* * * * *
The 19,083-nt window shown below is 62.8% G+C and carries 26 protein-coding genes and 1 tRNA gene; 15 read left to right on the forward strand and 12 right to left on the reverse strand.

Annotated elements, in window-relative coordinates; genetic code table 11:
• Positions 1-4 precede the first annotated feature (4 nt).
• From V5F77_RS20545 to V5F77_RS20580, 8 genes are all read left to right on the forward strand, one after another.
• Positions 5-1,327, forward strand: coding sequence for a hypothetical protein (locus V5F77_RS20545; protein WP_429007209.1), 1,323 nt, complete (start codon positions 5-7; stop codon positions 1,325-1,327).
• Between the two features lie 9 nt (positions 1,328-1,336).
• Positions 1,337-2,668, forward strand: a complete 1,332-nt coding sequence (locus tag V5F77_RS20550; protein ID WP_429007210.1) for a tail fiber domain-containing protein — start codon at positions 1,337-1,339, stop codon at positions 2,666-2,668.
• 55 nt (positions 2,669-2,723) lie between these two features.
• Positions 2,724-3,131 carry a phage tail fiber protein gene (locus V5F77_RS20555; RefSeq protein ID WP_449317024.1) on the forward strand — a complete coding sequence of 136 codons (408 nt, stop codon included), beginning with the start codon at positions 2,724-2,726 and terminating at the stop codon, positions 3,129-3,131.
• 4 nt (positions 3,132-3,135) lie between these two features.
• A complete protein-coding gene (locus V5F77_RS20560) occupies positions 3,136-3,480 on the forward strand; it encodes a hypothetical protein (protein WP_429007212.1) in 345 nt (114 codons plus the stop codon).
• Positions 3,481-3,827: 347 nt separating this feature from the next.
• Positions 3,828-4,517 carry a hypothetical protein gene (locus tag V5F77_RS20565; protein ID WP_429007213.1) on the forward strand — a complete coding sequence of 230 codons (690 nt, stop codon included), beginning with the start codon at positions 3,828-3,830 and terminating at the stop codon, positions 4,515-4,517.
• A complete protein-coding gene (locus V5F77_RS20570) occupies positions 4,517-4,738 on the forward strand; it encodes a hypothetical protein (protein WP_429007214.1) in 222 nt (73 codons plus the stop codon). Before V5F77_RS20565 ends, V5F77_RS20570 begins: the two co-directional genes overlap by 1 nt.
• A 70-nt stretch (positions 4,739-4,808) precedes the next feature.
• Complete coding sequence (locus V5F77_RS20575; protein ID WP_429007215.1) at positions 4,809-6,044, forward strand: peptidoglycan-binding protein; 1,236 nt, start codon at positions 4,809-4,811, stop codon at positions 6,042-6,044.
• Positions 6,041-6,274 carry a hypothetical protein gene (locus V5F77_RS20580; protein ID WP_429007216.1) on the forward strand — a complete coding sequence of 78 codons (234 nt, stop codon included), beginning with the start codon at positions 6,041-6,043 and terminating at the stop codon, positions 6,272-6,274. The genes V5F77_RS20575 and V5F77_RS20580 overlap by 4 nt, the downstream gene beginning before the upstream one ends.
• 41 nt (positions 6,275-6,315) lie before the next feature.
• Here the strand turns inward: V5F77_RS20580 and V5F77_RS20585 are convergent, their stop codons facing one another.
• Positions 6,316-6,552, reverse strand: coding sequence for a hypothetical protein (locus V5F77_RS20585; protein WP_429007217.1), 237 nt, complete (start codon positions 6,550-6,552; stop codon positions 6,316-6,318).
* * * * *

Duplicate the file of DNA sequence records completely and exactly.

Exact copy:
The 19,083-nt window shown below is 62.8% G+C and carries 26 protein-coding genes and 1 tRNA gene; 15 read left to right on the forward strand and 12 right to left on the reverse strand.

Annotated elements, in window-relative coordinates; genetic code table 11:
• Positions 1-4 precede the first annotated feature (4 nt).
• From V5F77_RS20545 to V5F77_RS20580, 8 genes are all read left to right on the forward strand, one after another.
• Positions 5-1,327, forward strand: coding sequence for a hypothetical protein (locus V5F77_RS20545; protein WP_429007209.1), 1,323 nt, complete (start codon positions 5-7; stop codon positions 1,325-1,327).
• Between the two features lie 9 nt (positions 1,328-1,336).
• Positions 1,337-2,668, forward strand: a complete 1,332-nt coding sequence (locus tag V5F77_RS20550; protein ID WP_429007210.1) for a tail fiber domain-containing protein — start codon at positions 1,337-1,339, stop codon at positions 2,666-2,668.
• 55 nt (positions 2,669-2,723) lie between these two features.
• Positions 2,724-3,131 carry a phage tail fiber protein gene (locus V5F77_RS20555; RefSeq protein ID WP_449317024.1) on the forward strand — a complete coding sequence of 136 codons (408 nt, stop codon included), beginning with the start codon at positions 2,724-2,726 and terminating at the stop codon, positions 3,129-3,131.
• 4 nt (positions 3,132-3,135) lie between these two features.
• A complete protein-coding gene (locus V5F77_RS20560) occupies positions 3,136-3,480 on the forward strand; it encodes a hypothetical protein (protein WP_429007212.1) in 345 nt (114 codons plus the stop codon).
• Positions 3,481-3,827: 347 nt separating this feature from the next.
• Positions 3,828-4,517 carry a hypothetical protein gene (locus tag V5F77_RS20565; protein ID WP_429007213.1) on the forward strand — a complete coding sequence of 230 codons (690 nt, stop codon included), beginning with the start codon at positions 3,828-3,830 and terminating at the stop codon, positions 4,515-4,517.
• A complete protein-coding gene (locus V5F77_RS20570) occupies positions 4,517-4,738 on the forward strand; it encodes a hypothetical protein (protein WP_429007214.1) in 222 nt (73 codons plus the stop codon). Before V5F77_RS20565 ends, V5F77_RS20570 begins: the two co-directional genes overlap by 1 nt.
• A 70-nt stretch (positions 4,739-4,808) precedes the next feature.
• Complete coding sequence (locus V5F77_RS20575; protein ID WP_429007215.1) at positions 4,809-6,044, forward strand: peptidoglycan-binding protein; 1,236 nt, start codon at positions 4,809-4,811, stop codon at positions 6,042-6,044.
• Positions 6,041-6,274 carry a hypothetical protein gene (locus V5F77_RS20580; protein ID WP_429007216.1) on the forward strand — a complete coding sequence of 78 codons (234 nt, stop codon included), beginning with the start codon at positions 6,041-6,043 and terminating at the stop codon, positions 6,272-6,274. The genes V5F77_RS20575 and V5F77_RS20580 overlap by 4 nt, the downstream gene beginning before the upstream one ends.
• 41 nt (positions 6,275-6,315) lie before the next feature.
• Here the strand turns inward: V5F77_RS20580 and V5F77_RS20585 are convergent, their stop codons facing one another.
• Positions 6,316-6,552, reverse strand: coding sequence for a hypothetical protein (locus V5F77_RS20585; protein WP_429007217.1), 237 nt, complete (start codon positions 6,550-6,552; stop codon positions 6,316-6,318).